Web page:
I have a cousin that I’m helping with Spanish. It is a challenge for both of us. She has a hard time understanding the concept that “one word can mean two words.” Let me give you an example:
Soy niño. – I am a boy. – Mi a wahn bwaai.
For my cousin, it is hard to grasp that two words could ‘mean’ four words in English. Neither English nor Patwa have conjugations as complex as in Spanish, so understanding that ‘ser’ becomes ‘soy’, ‘eres’, ‘es’, etc., etc., depending on who you’re talking about. And it was especially hard to understand that we could omit ‘yo’, ‘tú’, ‘él’, ‘ella’ and other pronouns in Spanish. We can’t do that in English or Patwa, not generally anyway. And she finds it hard to understand how come we don’t need a indefinite article (a, wahn) for this sentence, that by having no article, it has the same meaning in Spanish that the indefinite article has for English and Patwa.
And it’s challenging for her. I feel so very sad sometimes because I don’t know how to explain it. I try over and over, yet she doesn’t understand.
But that same challenge is one that I’ve seen so many times. Once, when I was helping a kohai with Japanese, I heard her use a sentence that sounded something like this:
I eat breakfast.
That sentence structure is wrong. She used the sentence structure of English (subject, verb, object) instead of the Japanese one (subject, object, [object marker], verb.) And I know that many times I used English structure in my learning of JSL. I asked my Deaf teacher once what the sign for ‘of’ is. He told me that they don’t use it really in JSL. I couldn’t understand how you could sigh that you are proud of someone without a sign for ‘of’.
But you know; all of that is natural. When we approach a foreign language (especially if it’s our first), we approach it as if it follows the rules of our own. And that’s okay. I think we actually need a firm grasp of our first language before we ever get a good grip on a second.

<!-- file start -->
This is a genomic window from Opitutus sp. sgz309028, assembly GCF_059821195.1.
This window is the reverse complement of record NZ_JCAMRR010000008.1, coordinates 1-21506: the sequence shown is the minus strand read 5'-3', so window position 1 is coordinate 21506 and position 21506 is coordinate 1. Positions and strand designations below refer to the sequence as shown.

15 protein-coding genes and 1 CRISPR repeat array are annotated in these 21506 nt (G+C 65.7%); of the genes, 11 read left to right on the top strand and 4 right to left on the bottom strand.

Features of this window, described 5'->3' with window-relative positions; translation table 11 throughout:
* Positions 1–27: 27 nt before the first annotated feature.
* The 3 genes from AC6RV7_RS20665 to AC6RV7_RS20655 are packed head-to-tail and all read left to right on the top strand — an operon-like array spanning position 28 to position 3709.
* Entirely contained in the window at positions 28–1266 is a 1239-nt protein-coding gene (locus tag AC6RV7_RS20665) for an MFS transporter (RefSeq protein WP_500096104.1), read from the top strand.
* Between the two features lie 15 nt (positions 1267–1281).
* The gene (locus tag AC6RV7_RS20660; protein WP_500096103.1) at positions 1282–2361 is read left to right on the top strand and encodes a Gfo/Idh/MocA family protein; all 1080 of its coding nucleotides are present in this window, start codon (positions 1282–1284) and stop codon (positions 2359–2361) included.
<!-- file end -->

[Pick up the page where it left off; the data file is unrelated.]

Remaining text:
Have you ever heard of additive bilingualism? That’s the good way to become bilingual. Where you learn a new language and file it in your brain beside your first one. (Or may be on top of to make this analogy work.)
And then there’s subtractive bilingualism. This is the bad way and the way that many Jamaicans learn English. This is the erasure of the first language to be replaced with the second. When Jamaican teachers tell students, “It is not ‘unu’, it is ‘you’!” or “Stop saying, “Mi tiit dem,” it is, “My teeth!” they are in effect promoting subtractive bilingualism. The first language is slowly uprooted and replaced by the second. But the problem with that is because the foundation of the first language is compromised, they never get full command of the second language while losing full fluency in the first, too.
So… if it’s natural to have the first language as a foundation to learn a second… how do we get over the challenge that the first language can pose to learning the second…?
I have an idea. The acclaimed and super-expensive language learning programme called Rosetta Stone has provided inspiration: use the first language as little as possible. Have the second language’s words and sentences associated with concepts, not more words. That way, the connections are made naturally without necessarily the need to explain too much.
I think it worked with my cousin, but I haven’t got a chance to follow up, so it’s likely she’s forgotten by now. I took phones, books, pens and pencils and said we studied colours and stationary that way. That way (as I understand it) her mind analyses the words and concepts and figures out how it’s different from her native language and files it beside (on top of) the native one.
It makes you think in the language, not translate to and from it. You think it would work?